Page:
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We Are on the Hungarian Side of History, Says Viktor Orbán

Mariann Őry 2022.12.27.

Prime Minister Viktor Orbán spoke about the war in Ukraine, energy prices, EU funds, and the Qatargate corruption scandal in a Christmas interview.

This was the most dangerous year of the last thirty decades, Prime Minister Viktor Orbán said in a Christmas interview published by conservative daily Magyar Nemzet on Saturday. He said that Hungary faced the danger of being dragged into the war in Ukraine, and the rising price of energy also pushed Hungary in a dangerous direction.

Viktor Orbán reiterated the Hungarian position that a ceasefire and then peace negotiations are needed in the war, and said that

Ukraine can only continue fighting as long as the United States is supporting them with money and weapons. If the Americans want peace, then there will be peace.

Regarding Hungary’s position, he said that Hungary is “pro-Hungarian”. “Our answer to the question of whether we are on the good or bad side of history is that we are on the Hungarian side of history,” he explained.

We support and help Ukraine, we have an interest in the survival of a sovereign Ukraine, and we have an interest in Russia not posing a security threat to Europe. However, we have no interest in surrendering all our economic relations with Russia,

the prime minister stressed.

Speaking of the negotiations between Hungary and the European Commission about the country’s EU funds, Orbán said that “Brussels carved a weapon for themselves by withholding funds to Hungary – and they are using it”.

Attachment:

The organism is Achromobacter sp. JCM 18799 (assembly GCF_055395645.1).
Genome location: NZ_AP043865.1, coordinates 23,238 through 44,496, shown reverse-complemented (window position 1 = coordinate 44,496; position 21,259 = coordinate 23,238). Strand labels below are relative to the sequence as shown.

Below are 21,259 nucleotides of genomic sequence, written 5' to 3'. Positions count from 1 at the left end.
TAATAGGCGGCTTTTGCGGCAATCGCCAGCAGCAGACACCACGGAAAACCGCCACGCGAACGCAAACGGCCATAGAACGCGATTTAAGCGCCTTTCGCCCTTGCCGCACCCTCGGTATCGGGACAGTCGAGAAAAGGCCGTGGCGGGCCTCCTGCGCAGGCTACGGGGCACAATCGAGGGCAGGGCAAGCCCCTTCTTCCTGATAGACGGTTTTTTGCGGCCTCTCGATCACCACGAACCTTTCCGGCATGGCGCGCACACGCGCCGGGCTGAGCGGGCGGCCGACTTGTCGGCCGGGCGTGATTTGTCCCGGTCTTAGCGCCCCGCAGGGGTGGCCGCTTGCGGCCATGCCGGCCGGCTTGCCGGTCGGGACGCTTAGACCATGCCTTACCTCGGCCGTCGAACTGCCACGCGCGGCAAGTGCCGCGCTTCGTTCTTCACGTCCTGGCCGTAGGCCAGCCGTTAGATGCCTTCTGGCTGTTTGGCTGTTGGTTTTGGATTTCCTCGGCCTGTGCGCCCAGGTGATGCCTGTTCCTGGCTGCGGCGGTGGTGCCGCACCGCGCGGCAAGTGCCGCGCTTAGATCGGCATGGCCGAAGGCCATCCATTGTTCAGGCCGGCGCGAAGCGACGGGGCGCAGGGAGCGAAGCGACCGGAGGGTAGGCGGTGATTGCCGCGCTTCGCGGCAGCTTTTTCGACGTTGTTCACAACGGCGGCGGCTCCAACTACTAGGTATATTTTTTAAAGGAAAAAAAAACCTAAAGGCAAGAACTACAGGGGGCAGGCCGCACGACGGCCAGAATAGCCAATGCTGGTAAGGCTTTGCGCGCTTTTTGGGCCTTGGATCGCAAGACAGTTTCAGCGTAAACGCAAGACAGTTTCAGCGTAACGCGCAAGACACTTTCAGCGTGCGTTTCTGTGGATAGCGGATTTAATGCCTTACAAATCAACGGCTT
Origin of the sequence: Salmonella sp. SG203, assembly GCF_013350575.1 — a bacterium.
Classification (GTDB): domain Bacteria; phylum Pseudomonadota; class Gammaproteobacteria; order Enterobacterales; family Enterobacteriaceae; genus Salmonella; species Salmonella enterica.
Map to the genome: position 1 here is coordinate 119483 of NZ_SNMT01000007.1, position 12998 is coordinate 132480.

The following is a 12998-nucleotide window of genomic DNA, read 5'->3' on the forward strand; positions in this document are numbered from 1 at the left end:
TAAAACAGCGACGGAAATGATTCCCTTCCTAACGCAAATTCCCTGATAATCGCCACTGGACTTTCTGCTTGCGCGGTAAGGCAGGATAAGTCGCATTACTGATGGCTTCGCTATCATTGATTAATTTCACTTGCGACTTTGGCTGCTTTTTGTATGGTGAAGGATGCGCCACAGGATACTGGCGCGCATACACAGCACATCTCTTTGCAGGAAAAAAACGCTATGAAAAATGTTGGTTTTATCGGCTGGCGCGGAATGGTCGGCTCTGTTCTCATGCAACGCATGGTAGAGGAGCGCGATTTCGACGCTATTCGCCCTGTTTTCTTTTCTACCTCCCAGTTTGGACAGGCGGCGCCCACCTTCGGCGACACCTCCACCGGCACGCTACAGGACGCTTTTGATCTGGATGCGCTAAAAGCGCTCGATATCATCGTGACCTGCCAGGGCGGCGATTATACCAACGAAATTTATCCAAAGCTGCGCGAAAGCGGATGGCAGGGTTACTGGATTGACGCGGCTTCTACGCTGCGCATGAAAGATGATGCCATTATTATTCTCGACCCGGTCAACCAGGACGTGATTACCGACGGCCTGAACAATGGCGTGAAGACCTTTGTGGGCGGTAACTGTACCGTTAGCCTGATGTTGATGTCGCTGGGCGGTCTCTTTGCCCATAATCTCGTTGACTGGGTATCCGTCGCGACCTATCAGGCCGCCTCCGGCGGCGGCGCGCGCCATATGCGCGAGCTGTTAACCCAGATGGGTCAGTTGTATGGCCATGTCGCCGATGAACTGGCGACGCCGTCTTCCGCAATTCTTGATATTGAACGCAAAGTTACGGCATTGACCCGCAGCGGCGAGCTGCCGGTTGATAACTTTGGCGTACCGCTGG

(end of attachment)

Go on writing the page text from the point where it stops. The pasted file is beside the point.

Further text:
Most Difficult Year in Three Decades, Viktor Orbán Says
Most Difficult Year in Three Decades, Viktor Orbán Says

The most important goal for 2023 is to stay out of the war, the prime minister said at his end-of-year press conference.Continue reading

Asked about the so-called Qatargate corruption scandal involving prominent members of the European Parliament, he said that “Brussels bureaucrats feel as if they are above the law and can get away with anything”.

According to Viktor Orbán, there are fundamental disagreements between Hungary and the political elites in the EU:

We do not want to become an immigrant country, we do not want to let gender activists into our schools, we do not want to eliminate the normal family framework of life, and we want neither war nor sanctions; we want to maintain our relations with the non-western half of the world as well.

Regarding the news that the Hungarian joint opposition received significant financial help from a US foundation called Action for Democracy, Orbán said that “the Hungarian Left is for sale, but Hungary is not”. “In the April elections, there were three billion forints up against three million voters, and the latter won,” he added.

Featured photo via Miniszterelnöki Sajtóiroda/Benko Vivien Cher

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